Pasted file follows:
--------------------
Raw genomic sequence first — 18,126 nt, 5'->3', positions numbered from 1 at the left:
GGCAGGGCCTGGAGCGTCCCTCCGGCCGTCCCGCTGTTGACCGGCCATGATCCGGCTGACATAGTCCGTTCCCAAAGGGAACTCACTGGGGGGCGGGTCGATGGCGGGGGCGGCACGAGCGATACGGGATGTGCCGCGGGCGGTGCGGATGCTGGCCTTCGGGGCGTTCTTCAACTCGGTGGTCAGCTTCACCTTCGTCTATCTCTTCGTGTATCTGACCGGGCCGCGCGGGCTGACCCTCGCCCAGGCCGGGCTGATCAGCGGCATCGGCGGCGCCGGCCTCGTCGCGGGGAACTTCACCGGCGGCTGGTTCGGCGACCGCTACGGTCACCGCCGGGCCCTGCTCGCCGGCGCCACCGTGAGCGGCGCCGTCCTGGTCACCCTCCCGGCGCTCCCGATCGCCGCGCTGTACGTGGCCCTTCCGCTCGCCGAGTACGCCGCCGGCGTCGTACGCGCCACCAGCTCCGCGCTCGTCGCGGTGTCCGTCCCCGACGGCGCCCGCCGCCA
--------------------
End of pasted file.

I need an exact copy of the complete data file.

Raw genomic sequence first — 18,126 nt, 5'->3', positions numbered from 1 at the left:
GGCAGGGCCTGGAGCGTCCCTCCGGCCGTCCCGCTGTTGACCGGCCATGATCCGGCTGACATAGTCCGTTCCCAAAGGGAACTCACTGGGGGGCGGGTCGATGGCGGGGGCGGCACGAGCGATACGGGATGTGCCGCGGGCGGTGCGGATGCTGGCCTTCGGGGCGTTCTTCAACTCGGTGGTCAGCTTCACCTTCGTCTATCTCTTCGTGTATCTGACCGGGCCGCGCGGGCTGACCCTCGCCCAGGCCGGGCTGATCAGCGGCATCGGCGGCGCCGGCCTCGTCGCGGGGAACTTCACCGGCGGCTGGTTCGGCGACCGCTACGGTCACCGCCGGGCCCTGCTCGCCGGCGCCACCGTGAGCGGCGCCGTCCTGGTCACCCTCCCGGCGCTCCCGATCGCCGCGCTGTACGTGGCCCTTCCGCTCGCCGAGTACGCCGCCGGCGTCGTACGCGCCACCAGCTCCGCGCTCGTCGCGGTGTCCGTCCCCGACGGCGCCCGCCGCCA